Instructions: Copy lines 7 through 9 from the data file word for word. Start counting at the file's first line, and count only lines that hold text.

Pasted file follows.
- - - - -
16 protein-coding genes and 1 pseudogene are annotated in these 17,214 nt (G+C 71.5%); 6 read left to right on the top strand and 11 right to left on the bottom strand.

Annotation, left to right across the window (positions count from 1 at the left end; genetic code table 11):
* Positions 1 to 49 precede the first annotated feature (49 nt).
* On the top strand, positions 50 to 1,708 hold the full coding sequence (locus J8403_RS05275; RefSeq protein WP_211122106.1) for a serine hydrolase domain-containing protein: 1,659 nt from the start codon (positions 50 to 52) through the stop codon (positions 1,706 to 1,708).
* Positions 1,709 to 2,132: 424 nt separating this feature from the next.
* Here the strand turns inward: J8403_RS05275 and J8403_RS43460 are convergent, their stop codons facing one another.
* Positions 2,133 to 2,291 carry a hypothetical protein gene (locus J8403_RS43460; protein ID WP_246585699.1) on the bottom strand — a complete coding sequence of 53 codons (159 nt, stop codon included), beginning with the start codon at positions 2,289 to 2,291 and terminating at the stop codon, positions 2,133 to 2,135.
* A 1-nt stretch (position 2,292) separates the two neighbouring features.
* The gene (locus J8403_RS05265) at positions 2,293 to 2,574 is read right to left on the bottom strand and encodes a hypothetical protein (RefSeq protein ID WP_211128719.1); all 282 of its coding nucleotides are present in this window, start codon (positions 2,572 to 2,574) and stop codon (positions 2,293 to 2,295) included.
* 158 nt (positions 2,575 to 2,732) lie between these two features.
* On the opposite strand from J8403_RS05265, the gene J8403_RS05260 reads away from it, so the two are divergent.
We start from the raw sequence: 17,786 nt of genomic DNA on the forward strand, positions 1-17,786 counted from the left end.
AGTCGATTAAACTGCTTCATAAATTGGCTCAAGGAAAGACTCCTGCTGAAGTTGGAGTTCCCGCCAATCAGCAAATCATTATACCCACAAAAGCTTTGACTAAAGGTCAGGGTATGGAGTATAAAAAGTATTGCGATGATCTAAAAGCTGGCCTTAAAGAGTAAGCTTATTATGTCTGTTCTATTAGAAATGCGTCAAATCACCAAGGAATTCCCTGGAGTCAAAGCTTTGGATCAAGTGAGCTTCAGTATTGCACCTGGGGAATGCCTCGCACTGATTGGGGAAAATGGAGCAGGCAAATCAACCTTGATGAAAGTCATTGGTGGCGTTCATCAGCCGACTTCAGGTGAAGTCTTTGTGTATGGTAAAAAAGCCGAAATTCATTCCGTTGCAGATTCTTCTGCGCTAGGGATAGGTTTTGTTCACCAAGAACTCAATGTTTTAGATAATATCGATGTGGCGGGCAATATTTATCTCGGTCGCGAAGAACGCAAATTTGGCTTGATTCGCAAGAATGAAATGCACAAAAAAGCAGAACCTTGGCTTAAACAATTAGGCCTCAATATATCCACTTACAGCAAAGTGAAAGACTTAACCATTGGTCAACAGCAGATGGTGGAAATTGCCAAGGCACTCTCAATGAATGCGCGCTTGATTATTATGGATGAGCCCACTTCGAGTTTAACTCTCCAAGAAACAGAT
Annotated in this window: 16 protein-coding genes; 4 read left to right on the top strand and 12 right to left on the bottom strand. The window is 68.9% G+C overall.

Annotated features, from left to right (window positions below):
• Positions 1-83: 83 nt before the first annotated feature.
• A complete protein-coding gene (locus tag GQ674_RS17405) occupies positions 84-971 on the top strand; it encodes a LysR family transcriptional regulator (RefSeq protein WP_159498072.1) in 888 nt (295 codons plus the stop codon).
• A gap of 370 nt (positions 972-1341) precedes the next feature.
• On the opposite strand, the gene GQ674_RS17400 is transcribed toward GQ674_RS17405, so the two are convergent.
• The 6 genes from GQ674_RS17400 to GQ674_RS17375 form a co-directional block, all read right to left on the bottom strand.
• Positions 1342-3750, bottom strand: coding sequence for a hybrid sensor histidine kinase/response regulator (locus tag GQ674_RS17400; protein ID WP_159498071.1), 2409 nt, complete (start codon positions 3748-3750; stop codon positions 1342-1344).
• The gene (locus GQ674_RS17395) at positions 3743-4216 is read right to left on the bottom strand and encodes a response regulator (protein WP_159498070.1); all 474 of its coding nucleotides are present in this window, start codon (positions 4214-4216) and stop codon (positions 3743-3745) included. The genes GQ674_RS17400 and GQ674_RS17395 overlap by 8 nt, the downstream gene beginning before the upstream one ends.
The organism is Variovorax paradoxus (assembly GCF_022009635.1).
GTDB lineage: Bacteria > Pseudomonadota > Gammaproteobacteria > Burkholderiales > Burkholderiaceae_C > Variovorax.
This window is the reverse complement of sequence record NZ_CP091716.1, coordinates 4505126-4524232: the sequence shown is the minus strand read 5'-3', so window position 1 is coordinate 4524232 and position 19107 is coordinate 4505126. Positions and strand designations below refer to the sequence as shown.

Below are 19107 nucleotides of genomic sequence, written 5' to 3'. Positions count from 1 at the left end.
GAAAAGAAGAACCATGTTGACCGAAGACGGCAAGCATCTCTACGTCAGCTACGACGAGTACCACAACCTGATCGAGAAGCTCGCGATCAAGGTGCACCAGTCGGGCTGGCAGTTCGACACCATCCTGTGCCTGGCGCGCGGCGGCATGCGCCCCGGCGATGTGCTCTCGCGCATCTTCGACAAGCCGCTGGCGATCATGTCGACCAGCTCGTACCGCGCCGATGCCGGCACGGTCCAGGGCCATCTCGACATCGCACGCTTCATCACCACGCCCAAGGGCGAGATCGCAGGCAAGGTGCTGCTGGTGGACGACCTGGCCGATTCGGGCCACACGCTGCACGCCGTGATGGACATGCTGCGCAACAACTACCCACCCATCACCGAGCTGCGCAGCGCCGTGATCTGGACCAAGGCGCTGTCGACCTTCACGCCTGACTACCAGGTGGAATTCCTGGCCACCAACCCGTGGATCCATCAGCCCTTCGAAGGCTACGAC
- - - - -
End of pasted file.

* Positions 2,133 to 2,291 carry a hypothetical protein gene (locus J8403_RS43460; protein ID WP_246585699.1) on the bottom strand — a complete coding sequence of 53 codons (159 nt, stop codon included), beginning with the start codon at positions 2,289 to 2,291 and terminating at the stop codon, positions 2,133 to 2,135.
* A 1-nt stretch (position 2,292) separates the two neighbouring features.
* The gene (locus J8403_RS05265) at positions 2,293 to 2,574 is read right to left on the bottom strand and encodes a hypothetical protein (RefSeq protein ID WP_211128719.1); all 282 of its coding nucleotides are present in this window, start codon (positions 2,572 to 2,574) and stop codon (positions 2,293 to 2,295) included.